Embattled ANC Youth League president Julius Malema says he will seek redress in the courts if he is expelled from the party.
Embattled ANC youth league president Julius Malema will seek redress in the courts if he is expelled from the party, he said on Sunday.
Malema remains president of the ANCYL pending his appeal against a decision to expel him by the ANC’s national disciplinary committee.
Until now he has consistently rejected the idea of taking legal action against the ANC.
“I said I would not go to court, but now I have decided to do so,” Malema said.
“I need no mandate and act as an individual whose rights have been violated.”
This would not contradict the principles of the ANC, as he would no longer be an ANC member.
Malema was speaking at an ANCYL centenary rally at the Nkowankowa Stadium, outside Tzaneen.
Only hope for the poor
He called on the crowd not to abandon the ANC, calling it the only hope for the country’s poor.
He reminded the crowd that while individuals would come and go, the ANC would continue.
“I will never be welcomed in the ANC. I have been fired in the ANC. But I have no problem with that,” he said.
He did not regret anything he had done, Malema said.
“I did what I believed in and I did it on my own. I was not told by anyone to do anything.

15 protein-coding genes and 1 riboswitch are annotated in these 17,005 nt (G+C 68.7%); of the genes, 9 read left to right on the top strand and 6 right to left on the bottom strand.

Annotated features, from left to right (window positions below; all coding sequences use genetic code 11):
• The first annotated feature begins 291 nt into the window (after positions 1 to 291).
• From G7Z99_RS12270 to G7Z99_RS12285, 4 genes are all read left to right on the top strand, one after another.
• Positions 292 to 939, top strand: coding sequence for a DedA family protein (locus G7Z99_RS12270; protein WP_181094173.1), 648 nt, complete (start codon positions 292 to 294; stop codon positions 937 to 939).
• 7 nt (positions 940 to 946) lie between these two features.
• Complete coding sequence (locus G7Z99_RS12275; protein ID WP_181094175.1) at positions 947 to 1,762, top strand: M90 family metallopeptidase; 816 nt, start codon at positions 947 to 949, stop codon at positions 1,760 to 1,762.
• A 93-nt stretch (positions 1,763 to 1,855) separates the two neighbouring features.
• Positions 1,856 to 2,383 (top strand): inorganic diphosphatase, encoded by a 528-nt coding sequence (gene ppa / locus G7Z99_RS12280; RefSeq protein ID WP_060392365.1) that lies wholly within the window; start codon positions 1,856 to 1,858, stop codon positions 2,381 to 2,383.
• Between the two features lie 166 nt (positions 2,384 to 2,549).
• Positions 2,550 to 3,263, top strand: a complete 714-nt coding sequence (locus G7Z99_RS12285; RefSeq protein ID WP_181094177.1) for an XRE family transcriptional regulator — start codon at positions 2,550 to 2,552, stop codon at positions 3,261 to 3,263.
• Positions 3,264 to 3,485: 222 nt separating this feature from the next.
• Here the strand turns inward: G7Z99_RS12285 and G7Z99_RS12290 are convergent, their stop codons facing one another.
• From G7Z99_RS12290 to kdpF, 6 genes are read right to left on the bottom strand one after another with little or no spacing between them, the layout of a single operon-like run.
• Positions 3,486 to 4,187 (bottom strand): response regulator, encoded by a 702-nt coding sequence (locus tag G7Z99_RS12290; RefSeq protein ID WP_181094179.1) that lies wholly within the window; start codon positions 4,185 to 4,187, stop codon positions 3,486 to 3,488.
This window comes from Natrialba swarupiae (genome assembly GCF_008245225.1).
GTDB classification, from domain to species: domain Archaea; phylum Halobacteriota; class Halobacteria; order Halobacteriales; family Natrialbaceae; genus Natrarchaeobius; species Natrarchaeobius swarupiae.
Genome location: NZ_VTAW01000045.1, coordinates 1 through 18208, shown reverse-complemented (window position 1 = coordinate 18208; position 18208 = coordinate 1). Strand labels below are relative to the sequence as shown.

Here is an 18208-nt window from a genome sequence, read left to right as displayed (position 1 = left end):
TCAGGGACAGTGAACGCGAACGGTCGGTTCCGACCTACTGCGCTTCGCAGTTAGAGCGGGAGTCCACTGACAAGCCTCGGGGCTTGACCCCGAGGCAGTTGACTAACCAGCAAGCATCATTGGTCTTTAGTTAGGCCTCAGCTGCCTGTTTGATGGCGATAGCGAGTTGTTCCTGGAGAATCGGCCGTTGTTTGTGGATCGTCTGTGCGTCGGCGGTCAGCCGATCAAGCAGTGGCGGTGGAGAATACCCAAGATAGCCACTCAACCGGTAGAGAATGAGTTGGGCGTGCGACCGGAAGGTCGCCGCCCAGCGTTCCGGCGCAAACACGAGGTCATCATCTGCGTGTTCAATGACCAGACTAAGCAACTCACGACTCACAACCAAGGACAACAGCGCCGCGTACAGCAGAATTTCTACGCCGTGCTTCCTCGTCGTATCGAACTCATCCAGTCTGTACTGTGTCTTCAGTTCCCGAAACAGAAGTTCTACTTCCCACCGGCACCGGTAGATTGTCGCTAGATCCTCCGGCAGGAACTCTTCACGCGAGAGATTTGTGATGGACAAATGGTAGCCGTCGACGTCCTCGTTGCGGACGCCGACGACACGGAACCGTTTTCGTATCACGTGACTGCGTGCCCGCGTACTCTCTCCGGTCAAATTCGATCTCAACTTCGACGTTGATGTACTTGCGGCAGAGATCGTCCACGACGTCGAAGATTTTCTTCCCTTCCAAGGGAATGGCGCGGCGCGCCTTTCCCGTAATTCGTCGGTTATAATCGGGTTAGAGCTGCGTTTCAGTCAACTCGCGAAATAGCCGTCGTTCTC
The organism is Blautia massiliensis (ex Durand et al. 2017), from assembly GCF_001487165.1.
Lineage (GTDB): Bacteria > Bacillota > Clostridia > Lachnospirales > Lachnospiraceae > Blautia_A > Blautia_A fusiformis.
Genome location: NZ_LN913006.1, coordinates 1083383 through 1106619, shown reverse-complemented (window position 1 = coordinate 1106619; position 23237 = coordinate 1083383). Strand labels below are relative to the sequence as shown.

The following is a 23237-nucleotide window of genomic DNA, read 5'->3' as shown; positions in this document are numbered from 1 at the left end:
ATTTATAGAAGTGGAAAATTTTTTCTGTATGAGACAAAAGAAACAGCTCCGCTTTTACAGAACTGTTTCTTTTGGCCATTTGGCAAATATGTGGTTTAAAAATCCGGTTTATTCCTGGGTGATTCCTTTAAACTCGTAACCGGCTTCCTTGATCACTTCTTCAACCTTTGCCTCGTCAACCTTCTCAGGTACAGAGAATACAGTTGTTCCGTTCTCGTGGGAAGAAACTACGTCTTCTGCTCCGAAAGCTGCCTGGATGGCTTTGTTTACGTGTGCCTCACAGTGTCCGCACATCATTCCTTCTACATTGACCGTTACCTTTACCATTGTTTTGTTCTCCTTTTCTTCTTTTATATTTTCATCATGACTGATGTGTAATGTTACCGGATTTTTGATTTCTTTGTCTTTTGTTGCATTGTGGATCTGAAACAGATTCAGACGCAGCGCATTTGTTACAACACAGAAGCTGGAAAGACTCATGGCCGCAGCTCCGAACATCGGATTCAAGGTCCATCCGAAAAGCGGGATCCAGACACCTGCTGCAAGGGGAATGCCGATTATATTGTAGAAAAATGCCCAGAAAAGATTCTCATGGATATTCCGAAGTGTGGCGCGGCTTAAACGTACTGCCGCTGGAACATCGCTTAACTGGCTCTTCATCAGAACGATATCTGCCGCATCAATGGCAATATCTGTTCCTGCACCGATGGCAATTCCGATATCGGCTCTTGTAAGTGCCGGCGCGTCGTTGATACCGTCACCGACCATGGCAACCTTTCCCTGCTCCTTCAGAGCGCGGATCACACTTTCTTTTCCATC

“I have not been chased from heaven, but from the ANC by a faction that can only do so as they currently have power.”
The ANCYL was being victimised by its own leaders, Malema said.
“They are trying to punish anyone associated with the ANCYL as if we are an illegal association.”
He would not accept being victimised by anyone, he said.
Those who are supposed to support and protect the ANCYL were scared to do so.
“We are orphans standing alone. Our leaders are scared. They prefer their positions above speaking out for what is right,” he told the crowd.
“There is no longer a youth league of the ANC. We are a former self. They have succeeded in killing us.”
Also speaking at the rally, Deputy President Kgalema Motlanthe said revolution was deliberate and methodical, and never accidental.
He could barely be heard in the stadium above the conversations of the crowd.
“The ANC has no use for a passive youth league. We need our youth league to be militant, creative and determined. When the call is given, the youth must answer rapidly,” he said.
The youth had to be afforded space to generate new ideas.
The ANC expected the ANCYL to recruit youth and remain relevant to the youth.
“It is the ANC’s duty to show and lead the ANCYL if it strays from the path. We must guide them all the time. They can’t stray off the path and go off on their own,” Motlanthe said.
The ANCYL had been formed by the ANC to feed and form the youth in preparation for becoming ANC members, said Sports Minister Fikile Mbalula, himself a former ANCYL president.
“No one will destroy the ANCYL,” he said.
“You are here to create new ideas. Once the ANCYL ceases to think we will be in danger. Once they suffer political dwarfism the revolution will be in danger.”
Messages of support for the ANCYL were sent by the ANC Women’s League and the ANC Veterans’ League, as well as youth organisations from all over Africa, including Zimbabwe, Ghana, Namibia and Ethiopia.—Sapa